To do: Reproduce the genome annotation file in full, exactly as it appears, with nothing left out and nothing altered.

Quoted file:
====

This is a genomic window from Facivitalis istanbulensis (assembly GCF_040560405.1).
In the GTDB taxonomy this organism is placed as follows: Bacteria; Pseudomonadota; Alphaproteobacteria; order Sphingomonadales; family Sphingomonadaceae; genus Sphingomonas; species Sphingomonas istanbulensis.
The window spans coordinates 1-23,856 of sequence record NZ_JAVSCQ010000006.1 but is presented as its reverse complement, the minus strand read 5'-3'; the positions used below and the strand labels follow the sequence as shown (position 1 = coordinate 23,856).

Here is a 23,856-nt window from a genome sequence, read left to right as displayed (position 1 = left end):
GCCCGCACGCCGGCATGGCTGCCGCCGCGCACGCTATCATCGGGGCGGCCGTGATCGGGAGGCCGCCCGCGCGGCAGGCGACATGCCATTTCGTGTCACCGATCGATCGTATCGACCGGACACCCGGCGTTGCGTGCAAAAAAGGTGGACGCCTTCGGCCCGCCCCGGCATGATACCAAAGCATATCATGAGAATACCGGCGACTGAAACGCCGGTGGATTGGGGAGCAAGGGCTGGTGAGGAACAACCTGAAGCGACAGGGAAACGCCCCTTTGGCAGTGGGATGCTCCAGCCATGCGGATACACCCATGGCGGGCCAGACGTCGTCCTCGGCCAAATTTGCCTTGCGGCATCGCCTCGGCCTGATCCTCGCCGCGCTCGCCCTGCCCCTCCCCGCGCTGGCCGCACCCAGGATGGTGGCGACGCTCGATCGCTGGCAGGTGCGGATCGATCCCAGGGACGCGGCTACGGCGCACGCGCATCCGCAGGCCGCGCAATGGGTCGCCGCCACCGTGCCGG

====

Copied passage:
This is a genomic window from Facivitalis istanbulensis (assembly GCF_040560405.1).
In the GTDB taxonomy this organism is placed as follows: Bacteria; Pseudomonadota; Alphaproteobacteria; order Sphingomonadales; family Sphingomonadaceae; genus Sphingomonas; species Sphingomonas istanbulensis.
The window spans coordinates 1-23,856 of sequence record NZ_JAVSCQ010000006.1 but is presented as its reverse complement, the minus strand read 5'-3'; the positions used below and the strand labels follow the sequence as shown (position 1 = coordinate 23,856).

Here is a 23,856-nt window from a genome sequence, read left to right as displayed (position 1 = left end):
GCCCGCACGCCGGCATGGCTGCCGCCGCGCACGCTATCATCGGGGCGGCCGTGATCGGGAGGCCGCCCGCGCGGCAGGCGACATGCCATTTCGTGTCACCGATCGATCGTATCGACCGGACACCCGGCGTTGCGTGCAAAAAAGGTGGACGCCTTCGGCCCGCCCCGGCATGATACCAAAGCATATCATGAGAATACCGGCGACTGAAACGCCGGTGGATTGGGGAGCAAGGGCTGGTGAGGAACAACCTGAAGCGACAGGGAAACGCCCCTTTGGCAGTGGGATGCTCCAGCCATGCGGATACACCCATGGCGGGCCAGACGTCGTCCTCGGCCAAATTTGCCTTGCGGCATCGCCTCGGCCTGATCCTCGCCGCGCTCGCCCTGCCCCTCCCCGCGCTGGCCGCACCCAGGATGGTGGCGACGCTCGATCGCTGGCAGGTGCGGATCGATCCCAGGGACGCGGCTACGGCGCACGCGCATCCGCAGGCCGCGCAATGGGTCGCCGCCACCGTGCCGG